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Federal budget: $10m to protect Australians from asbestos dust diseases

The federal government has made the prevention of Asbestosis and other conditions caused by exposure to asbestos dust and fibres a priority.

The 2013/14 Budget, announced earlier this month by the Gillard government, included the provision of $10.5 million to be invested in developing ‘a national approach to protect Australians from asbestos-related diseases’.

Asbestos was long used in construction materials before being banned from building products in the late 1980s.

That means there are likely many structures which still contain asbestos materials.

In the majority of cases, these are not dangerous to occupants or workers, as they are hidden away in insulation materials and are stable.

However, wear and tear over the years and intrusive works such as renovation and demolition can expose this dangerous material and sometimes lead to asbestos dust and fibres becoming airborne.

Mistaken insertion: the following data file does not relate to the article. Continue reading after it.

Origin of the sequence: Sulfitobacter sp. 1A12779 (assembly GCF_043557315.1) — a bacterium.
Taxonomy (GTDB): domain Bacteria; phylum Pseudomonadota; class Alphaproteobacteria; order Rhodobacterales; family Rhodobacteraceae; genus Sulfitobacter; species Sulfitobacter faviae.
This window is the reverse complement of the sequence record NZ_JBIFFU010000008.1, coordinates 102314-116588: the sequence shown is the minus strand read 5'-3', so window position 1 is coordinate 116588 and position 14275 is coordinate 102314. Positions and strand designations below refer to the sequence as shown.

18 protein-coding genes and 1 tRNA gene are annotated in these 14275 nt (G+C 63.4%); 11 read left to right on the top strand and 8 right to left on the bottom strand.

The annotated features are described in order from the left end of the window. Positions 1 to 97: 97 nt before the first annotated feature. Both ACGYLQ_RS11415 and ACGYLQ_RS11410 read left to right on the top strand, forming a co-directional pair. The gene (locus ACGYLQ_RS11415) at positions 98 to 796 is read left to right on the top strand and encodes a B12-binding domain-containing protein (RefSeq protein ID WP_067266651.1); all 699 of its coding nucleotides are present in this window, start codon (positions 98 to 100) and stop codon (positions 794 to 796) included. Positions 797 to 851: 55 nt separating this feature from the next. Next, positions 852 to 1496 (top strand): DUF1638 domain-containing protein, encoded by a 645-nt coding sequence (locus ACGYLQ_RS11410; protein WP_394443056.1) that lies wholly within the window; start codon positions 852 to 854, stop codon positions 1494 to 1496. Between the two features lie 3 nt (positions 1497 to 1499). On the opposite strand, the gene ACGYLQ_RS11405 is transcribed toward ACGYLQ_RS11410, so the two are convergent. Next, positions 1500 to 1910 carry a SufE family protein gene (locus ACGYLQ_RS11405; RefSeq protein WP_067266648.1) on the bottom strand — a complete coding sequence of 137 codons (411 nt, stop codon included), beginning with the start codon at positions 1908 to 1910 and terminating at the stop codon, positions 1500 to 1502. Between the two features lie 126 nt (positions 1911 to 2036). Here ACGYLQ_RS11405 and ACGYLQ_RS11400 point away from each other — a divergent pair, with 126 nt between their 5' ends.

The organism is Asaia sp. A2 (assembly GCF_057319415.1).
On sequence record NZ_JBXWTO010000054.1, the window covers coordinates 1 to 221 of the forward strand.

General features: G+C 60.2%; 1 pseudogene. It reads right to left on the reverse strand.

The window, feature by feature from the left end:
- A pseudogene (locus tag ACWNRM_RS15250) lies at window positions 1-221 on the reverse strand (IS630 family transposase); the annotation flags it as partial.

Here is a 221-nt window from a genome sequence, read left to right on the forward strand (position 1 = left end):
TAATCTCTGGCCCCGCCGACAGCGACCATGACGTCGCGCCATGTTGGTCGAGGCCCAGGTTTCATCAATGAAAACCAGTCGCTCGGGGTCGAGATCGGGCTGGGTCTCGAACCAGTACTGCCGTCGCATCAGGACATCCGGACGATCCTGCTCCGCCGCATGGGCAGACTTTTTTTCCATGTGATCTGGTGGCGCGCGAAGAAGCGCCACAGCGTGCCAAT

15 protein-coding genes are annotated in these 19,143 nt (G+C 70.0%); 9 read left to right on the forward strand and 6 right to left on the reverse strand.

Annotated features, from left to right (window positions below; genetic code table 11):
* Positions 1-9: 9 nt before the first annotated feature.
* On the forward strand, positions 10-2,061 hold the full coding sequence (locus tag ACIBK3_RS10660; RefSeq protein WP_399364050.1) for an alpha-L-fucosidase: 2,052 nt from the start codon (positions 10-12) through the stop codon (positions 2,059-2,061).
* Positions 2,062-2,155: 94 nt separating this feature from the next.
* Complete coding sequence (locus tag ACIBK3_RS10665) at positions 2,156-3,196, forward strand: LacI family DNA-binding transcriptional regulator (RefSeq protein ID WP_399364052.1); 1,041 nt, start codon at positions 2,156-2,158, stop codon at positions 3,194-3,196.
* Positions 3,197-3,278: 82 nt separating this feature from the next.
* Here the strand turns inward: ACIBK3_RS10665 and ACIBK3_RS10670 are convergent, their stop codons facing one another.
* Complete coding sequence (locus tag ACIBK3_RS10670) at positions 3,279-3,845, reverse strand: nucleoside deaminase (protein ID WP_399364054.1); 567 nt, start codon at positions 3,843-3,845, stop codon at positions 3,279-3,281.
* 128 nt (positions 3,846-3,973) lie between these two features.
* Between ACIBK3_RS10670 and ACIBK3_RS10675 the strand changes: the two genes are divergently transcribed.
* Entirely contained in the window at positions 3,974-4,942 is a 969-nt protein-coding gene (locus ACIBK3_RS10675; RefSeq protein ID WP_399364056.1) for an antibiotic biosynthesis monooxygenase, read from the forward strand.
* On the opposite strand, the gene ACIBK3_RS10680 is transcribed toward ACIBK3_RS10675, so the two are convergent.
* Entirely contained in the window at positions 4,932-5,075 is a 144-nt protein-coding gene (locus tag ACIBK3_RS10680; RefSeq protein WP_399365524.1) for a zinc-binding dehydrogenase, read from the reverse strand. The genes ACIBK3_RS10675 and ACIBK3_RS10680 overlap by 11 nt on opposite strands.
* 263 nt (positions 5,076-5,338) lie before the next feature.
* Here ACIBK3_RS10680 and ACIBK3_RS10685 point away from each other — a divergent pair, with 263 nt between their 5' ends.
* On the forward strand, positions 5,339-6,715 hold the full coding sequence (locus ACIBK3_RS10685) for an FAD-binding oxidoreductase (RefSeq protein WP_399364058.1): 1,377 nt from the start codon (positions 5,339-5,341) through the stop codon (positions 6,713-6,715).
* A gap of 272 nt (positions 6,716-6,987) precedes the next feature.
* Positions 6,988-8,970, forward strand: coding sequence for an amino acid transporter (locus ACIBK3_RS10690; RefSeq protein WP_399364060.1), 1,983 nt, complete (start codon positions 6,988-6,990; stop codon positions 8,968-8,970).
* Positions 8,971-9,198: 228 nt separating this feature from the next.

It is then that anyone in the vicinity becomes at risk of inhaling this highly dangerous dust.

Dust diseases such as Mesothelioma, Asbestosis, and Silicosis can result, often many years later, but with tragic consequences.

Minister for employment and workplace relations Bill Shorten described asbestos as “a cruel, indiscriminate killer”.

Mr Shorten said that due to its widespread use until only very recently, it continued to pose a threat to Australians.

“In 2010, 642 Australians died from Mesothelioma, and for every death attributed to Mesothelioma, it’s estimated two further people die from lung cancer caused by exposure to asbestos,” stated the minister in a May 14 statement.

The federal government established the Office of Asbestos Safety last year, and it is currently working to develop a new national plan to tackle the material and its ongoing legacy.

That plan, which will be developed in consultation with states, territories and other stakeholders, is expected to be finished by July 1.

Once drawn up, it will be implemented by the Asbestos Safety and Eradication Agency, announced earlier this year by Mr Shorten.

The agency is tasked with working together with governments, unions, industry and support groups to protect Australians from asbestos.

“This is an example of this government’s commitment to protect Australians by leading the first nationally co-ordinated approach to handling asbestos beyond our workplaces,” stated Mr Shorten.

Anyone who suffers, or know someone that suffers, from a dust-related disease can talk to compensation lawyers for expert advice on Asbestosis claims.

© 2013 
Gerard Malouf & Partners
 — Personal Injury Compensation Lawyers

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